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Suspended sentence for cyclist filmed knocking over five year old in Belgium

Case was brought after footage of incident on Christmas Day went viral on social media

A cyclist who was filmed knocking over a four-year-old girl in Belgium on Christmas Day has been ordered to pay a symbolic €1 in damages claimed by the child’s family, with a judge also suspending sentencing for one year.

Footage of the incident, which happened close to the popular tourist destination of the Baraque Michel inn near Liege, went viral on social media after it was posted by the child’s father.

It showed the rider apparently sticking out his left knee to push the girl, named Neïa, out of the way after he came round a bend on a snow-covered path and found the child and her mother in his way.

The 61-year-old cyclist, who lives locally, handed himself into police after they launched an appeal and spent a night in the cells.

With the public prosecutor pressing charges of intentional assault and battery to a minor, the cyclist could have faced up to a year in jail.

But handing down its decision today, the court in Verviers, while agreeing that the footage showed that the cyclist had been riding too fast and there was insufficient space to overtake safely, stopped short of imposing an immediate custodial sentence, reports Le Soir.

In its decision, the court said that “the cyclist [had] dealt, by lack of foresight or precaution, an involuntary blow, without intention to attack the person of others, to Neïa.”

It added that “the defendant should have taken into account the climatic conditions (snow and frost) and the presence of many people including children, on this holiday, to adapt his speed and his conduct.”

In deciding to suspend the pronouncement of the sentence for a year, the court took into account factors including the relative seriousness of the case, the defendant’s character and lack of previous convictions, plus the time he spent in custody.

At an earlier hearing on 3 February, the cyclist said that he had not caused the child to fall on purpose.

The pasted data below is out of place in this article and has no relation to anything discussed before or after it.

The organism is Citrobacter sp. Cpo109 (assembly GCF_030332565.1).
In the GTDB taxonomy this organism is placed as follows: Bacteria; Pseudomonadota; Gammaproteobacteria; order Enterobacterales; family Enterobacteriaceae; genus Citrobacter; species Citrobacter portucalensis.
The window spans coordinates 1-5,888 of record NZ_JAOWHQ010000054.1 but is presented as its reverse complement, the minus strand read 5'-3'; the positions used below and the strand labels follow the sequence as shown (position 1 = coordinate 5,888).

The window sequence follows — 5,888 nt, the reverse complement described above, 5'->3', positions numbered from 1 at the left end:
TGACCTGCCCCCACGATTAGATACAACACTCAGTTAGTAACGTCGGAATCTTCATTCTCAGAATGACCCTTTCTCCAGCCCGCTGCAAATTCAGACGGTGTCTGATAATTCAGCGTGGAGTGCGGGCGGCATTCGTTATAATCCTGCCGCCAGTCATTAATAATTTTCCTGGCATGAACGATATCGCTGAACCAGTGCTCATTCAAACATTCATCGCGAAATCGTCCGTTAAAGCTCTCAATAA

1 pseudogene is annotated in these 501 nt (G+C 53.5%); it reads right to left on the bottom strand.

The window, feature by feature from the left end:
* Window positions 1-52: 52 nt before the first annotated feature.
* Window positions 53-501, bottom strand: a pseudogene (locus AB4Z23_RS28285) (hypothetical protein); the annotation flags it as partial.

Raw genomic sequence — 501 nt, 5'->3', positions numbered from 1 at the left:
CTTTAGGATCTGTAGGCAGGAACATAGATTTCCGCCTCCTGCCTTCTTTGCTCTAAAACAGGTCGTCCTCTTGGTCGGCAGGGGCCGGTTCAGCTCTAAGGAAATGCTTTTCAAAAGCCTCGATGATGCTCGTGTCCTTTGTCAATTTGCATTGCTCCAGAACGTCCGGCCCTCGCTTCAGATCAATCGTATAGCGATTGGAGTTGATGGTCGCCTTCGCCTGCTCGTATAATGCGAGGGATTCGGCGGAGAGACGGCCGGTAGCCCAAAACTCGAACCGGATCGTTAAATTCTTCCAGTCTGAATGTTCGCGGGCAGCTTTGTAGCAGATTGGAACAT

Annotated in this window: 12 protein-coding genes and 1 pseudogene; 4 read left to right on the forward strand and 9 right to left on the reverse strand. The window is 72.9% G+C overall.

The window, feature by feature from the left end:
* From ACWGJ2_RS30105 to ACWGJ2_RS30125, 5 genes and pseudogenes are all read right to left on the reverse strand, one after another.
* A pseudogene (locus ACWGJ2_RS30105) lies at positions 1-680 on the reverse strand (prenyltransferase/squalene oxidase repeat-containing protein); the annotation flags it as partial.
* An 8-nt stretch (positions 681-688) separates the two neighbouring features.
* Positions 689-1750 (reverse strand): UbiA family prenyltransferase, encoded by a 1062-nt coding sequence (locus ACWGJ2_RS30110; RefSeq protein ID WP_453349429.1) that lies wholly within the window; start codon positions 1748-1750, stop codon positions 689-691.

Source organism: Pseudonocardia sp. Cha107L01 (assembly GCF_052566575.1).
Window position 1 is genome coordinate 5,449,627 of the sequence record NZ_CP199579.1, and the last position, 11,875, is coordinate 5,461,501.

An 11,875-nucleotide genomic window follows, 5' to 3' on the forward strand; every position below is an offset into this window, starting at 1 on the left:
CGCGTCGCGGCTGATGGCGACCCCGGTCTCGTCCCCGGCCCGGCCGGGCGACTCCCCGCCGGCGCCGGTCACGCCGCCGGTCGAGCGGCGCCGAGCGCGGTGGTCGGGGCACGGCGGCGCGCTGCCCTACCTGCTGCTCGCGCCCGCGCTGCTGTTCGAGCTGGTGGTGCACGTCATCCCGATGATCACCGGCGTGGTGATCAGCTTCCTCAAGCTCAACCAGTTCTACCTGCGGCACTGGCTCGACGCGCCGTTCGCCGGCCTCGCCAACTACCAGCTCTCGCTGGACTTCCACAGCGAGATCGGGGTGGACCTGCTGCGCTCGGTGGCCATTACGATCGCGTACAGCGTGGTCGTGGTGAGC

“When I left my home and set off, there was hardly anyone there,” he explained. “It was only on this portion, of about 1 kilometre, near the Baraque Michel, that there were a lot of pedestrians.

“I braked, I adapted my speed and I activated my 120 decibel horn. As I passed the little girl, I felt my rear wheel slipping. To avoid the fall I rebalanced myself by doing a knee movement. I felt that I had touched the little girl but I did not immediately realise that she had fallen.”

The girl’s father, who had been filming, did see, however. “The father grabbed me by the shoulders and yelled,” the cyclist said.

“I apologised by telling him I had not seen her. Since she was threatening me, I went on my way when I saw that the little girl had got up and was not injured,” he added.

Simon has been news editor at since 2009, reporting on 10 editions and counting of pro cycling’s biggest races such as the Tour de France, stories on issues including infrastructure and campaigning, and interviewing some of the biggest names in cycling. A law and languages graduate, published translator and former retail analyst, his background has proved invaluable in reporting on issues as diverse as cycling-related court cases, anti-doping investigations, and the bike industry. He splits his time between London and Cambridge, and loves taking his miniature schnauzer Elodie on adventures in the basket of her Elephant Bike.

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